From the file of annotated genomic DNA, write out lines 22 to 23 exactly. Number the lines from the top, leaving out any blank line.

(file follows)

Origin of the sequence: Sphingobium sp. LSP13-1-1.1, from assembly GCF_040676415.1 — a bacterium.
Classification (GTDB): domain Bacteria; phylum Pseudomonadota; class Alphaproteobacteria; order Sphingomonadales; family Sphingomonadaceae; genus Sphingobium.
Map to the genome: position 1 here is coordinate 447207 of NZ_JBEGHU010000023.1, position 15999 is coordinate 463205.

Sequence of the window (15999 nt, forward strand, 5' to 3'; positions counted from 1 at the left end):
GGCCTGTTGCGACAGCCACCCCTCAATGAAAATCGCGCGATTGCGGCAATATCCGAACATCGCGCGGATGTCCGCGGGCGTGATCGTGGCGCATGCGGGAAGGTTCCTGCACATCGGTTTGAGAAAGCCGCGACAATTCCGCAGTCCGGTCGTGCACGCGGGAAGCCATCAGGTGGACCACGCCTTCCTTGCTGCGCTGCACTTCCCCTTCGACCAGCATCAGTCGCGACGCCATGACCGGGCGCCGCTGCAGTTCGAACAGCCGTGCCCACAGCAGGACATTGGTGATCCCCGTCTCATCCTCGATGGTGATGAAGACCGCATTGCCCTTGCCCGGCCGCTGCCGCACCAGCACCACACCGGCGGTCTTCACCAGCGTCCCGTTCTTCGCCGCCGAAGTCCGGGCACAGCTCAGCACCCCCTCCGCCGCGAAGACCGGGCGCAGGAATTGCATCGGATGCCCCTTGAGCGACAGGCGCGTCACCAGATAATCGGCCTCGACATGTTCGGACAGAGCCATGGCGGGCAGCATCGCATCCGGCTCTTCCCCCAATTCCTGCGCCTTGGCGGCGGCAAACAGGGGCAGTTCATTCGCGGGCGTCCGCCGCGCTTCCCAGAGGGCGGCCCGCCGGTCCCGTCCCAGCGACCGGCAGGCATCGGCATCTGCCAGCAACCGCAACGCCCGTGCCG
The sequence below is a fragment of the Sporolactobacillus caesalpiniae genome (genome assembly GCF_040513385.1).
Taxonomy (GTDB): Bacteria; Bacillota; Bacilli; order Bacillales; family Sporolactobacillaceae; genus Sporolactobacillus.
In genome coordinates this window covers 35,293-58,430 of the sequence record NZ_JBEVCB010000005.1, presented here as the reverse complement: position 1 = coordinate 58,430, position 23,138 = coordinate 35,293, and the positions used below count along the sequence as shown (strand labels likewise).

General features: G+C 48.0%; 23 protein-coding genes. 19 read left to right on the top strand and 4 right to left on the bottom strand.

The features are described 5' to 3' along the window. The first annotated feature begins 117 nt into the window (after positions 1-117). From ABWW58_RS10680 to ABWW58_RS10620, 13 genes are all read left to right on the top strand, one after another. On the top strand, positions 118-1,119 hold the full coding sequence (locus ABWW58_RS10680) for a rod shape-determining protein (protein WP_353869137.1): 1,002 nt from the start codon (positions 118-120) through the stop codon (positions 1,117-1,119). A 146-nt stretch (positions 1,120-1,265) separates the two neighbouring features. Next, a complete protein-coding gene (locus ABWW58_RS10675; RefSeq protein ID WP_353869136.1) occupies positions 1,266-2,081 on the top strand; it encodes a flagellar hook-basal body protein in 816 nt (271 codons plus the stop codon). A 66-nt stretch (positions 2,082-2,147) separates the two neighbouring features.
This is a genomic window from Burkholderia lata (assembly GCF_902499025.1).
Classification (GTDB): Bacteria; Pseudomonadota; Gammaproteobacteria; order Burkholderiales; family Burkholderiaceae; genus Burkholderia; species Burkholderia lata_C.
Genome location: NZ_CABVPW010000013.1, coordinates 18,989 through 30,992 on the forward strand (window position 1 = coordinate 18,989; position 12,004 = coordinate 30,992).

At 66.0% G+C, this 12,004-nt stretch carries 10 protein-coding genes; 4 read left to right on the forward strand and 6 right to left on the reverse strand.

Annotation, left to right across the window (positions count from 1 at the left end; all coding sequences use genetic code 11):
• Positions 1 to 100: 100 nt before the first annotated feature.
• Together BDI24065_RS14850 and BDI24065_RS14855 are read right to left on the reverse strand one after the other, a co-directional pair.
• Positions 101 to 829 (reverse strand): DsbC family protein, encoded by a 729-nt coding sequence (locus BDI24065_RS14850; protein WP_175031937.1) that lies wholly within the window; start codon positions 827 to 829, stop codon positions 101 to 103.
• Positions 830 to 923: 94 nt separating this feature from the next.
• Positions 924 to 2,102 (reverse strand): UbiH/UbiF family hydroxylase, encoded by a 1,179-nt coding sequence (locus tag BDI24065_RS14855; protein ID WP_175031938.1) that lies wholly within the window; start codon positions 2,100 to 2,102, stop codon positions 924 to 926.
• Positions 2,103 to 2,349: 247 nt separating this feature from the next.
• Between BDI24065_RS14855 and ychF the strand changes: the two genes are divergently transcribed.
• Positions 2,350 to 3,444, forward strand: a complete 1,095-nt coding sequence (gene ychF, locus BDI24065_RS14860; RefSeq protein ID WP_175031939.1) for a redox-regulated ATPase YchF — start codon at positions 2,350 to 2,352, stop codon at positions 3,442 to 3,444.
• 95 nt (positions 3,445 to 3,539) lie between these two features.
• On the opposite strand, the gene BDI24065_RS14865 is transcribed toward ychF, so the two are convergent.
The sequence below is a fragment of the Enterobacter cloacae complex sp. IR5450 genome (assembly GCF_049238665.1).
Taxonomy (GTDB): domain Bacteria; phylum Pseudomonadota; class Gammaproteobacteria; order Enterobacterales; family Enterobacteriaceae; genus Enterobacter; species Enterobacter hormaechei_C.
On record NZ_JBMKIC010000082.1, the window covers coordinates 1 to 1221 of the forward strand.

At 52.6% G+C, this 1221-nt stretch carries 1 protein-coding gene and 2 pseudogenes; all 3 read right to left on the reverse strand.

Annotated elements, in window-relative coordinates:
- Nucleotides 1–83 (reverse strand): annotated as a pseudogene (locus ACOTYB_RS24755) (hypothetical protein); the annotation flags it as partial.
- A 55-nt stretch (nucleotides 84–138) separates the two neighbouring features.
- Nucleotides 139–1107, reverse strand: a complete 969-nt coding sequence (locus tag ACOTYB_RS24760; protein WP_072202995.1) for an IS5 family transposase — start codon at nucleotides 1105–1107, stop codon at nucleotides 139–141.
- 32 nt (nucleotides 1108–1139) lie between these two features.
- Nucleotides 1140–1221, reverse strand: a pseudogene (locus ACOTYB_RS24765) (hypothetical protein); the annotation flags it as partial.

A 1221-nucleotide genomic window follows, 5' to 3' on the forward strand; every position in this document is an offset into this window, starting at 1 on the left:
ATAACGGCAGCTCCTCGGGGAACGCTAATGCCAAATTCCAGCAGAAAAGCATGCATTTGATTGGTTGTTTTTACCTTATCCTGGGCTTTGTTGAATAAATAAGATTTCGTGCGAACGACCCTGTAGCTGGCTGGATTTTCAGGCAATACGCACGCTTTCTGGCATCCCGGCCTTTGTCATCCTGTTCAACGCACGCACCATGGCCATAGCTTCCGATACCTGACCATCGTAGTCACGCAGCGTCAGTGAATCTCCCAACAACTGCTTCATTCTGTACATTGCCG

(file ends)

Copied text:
• Between BDI24065_RS14855 and ychF the strand changes: the two genes are divergently transcribed.
• Positions 2,350 to 3,444, forward strand: a complete 1,095-nt coding sequence (gene ychF, locus BDI24065_RS14860; RefSeq protein ID WP_175031939.1) for a redox-regulated ATPase YchF — start codon at positions 2,350 to 2,352, stop codon at positions 3,442 to 3,444.